L’Oreal: Global Brand, Local Knowledge
This case study is about L’Oreal and how it has come today to be known as one of the largest advertisers and investors in research and development. The company has tapped numerous markets and established itself strongly through its various brands. There is a constant need to innovate and the products are new and better and attracting more and more customers at all levels of segmentation. The company is known for its acquisitions and that is how it has done much of its growth in the emerging economies as well as the US. The Company is known internationally for its portfolio of beauty and personal care products that are aimed towards catering to each level of market segment. It is an international success with deep rooted commitment and sensitivity towards local consumers’ needs and cultures. 1. Management Orientation:
L’Oreal’s management orientation is geocentric. This can be seen in the sales, half of which come from outside of Europe. L’Oreal has 23 global brands across 130 countries and has 38 factories all over the world (Henderson, R., & Johnson, R. 2010). The firm has promoted its national brands to the rest of the world as related by Owen-Jones. Owen-Jones promoted the five core businesses into becoming global. These included: hair care, hair color, skin care, color cosmetics and fragrances. If we look at the website of L’Oreal Paris, we can see its presence in five continents and numerous countries (L’Oreal Paris). It has also targeted emerging economies such as China and India. It has brands targeted for all of these different market segments in the different continents. Due to its progressive investment in research and development, L’Oreal has been able to cater to the multicultural expectations, tailored to meet the needs through impressive standards. 2. The Global Marketing Environments:
Needless to say, there have been numerous economic trends that have changed the way businesses work in today’s global economies. The financial markets have become global today and depend on capital movements. Employment in the manufacturing sector has declined. Businesses need to sustain themselves through global competitiveness and markets. Moreover, the advent of information technology has brought out many different perspectives and aspects of doing business. For L’Oreal, its main market was Europe. Half of its sales are generated from this continent and L’Oreal’s own identity has been nurtured by the European appeal, especially that of Paris (L’Oreal Paris). Europe in itself is a diverse market. European capitalistic economy is more or less led by government intervention at various levels. Government social spending and taxation relative to national income is high in many European countries and businesses have collaborative relationships with the governments. As can be seen in the case, L’Oreal has actively pursued mergers and acquisitions and confidently carried out global marketing campaigns and launched its brands worldwide (Henderson, R., & Johnson, R. 2010). Through this, L’Oreal entered the US market to promote its high quality and localized products. It bought Maybelline in 1996 and revamped the entire brand as fresh and affordable that guarantees as being trendy (Henderson, R., & Johnson, R. 2010). The US is a huge market when it comes to personal care. It is one of the largest economies in the world with high levels of branding and marketing thus it only seems fitting that L’Oreal cashed in on this opportunity of entering the US market (Henderson, R., & Johnson, R. 2010). It is a highly capitalistic country strongly believing in the freedom of economic forces and promoting competition to bring best offerings for the customers and consumers. The company has established a research institute for Ethnic Hair and Skin Research in Chicago. Since the US has one of the highest purchasing power parities in the world, it...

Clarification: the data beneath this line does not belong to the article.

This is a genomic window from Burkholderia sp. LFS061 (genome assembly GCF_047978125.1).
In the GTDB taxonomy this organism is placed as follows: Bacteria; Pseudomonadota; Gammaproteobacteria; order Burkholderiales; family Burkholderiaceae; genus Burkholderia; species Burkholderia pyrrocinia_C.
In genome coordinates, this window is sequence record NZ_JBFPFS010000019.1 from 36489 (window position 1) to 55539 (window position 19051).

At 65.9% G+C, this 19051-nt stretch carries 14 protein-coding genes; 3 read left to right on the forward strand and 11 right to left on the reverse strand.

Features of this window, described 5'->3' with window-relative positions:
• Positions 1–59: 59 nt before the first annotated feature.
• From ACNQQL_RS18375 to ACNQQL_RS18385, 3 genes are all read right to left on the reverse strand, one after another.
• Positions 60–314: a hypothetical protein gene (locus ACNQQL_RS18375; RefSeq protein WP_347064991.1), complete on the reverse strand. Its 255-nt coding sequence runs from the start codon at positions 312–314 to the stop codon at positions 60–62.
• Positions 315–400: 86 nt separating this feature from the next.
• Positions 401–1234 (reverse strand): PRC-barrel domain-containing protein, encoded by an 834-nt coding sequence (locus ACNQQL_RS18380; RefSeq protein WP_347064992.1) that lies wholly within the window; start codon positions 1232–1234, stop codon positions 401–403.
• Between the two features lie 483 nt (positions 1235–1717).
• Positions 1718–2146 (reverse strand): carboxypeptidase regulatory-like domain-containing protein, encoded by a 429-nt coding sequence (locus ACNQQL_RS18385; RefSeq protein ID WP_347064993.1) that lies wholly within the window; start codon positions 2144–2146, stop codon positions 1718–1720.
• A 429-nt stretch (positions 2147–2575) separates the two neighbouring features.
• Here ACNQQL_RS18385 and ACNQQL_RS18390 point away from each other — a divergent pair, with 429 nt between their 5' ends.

References: Bloomberg BusinessWeek. (1999). L 'Oreal: The Beauty of Global Branding (int 'l edition). Retrieved 30th April 2012<http://www.businessweek.com/1999/99_26/b3635016.htm>
Henderson, Rebecca, and Ryan Johnson. "L 'Oreal: Global Brand, Local Knowledge." Harvard Business School. (2011): n. page. Print.
Johansson, J. K. (2008). Global marketing: Foreign entry, local marketing and global management. 4th edition. New York: McGraw-Hill
Keegan, Warren, and Mark Green. Global Marketing. 6th. New Jersey: Prentice Hall, 2001. Print.
Loreal Paris. N.p., 2012. Web. 11 May 2012. http://www.lorealparisusa.com/_us/_en/default.asp&xgt
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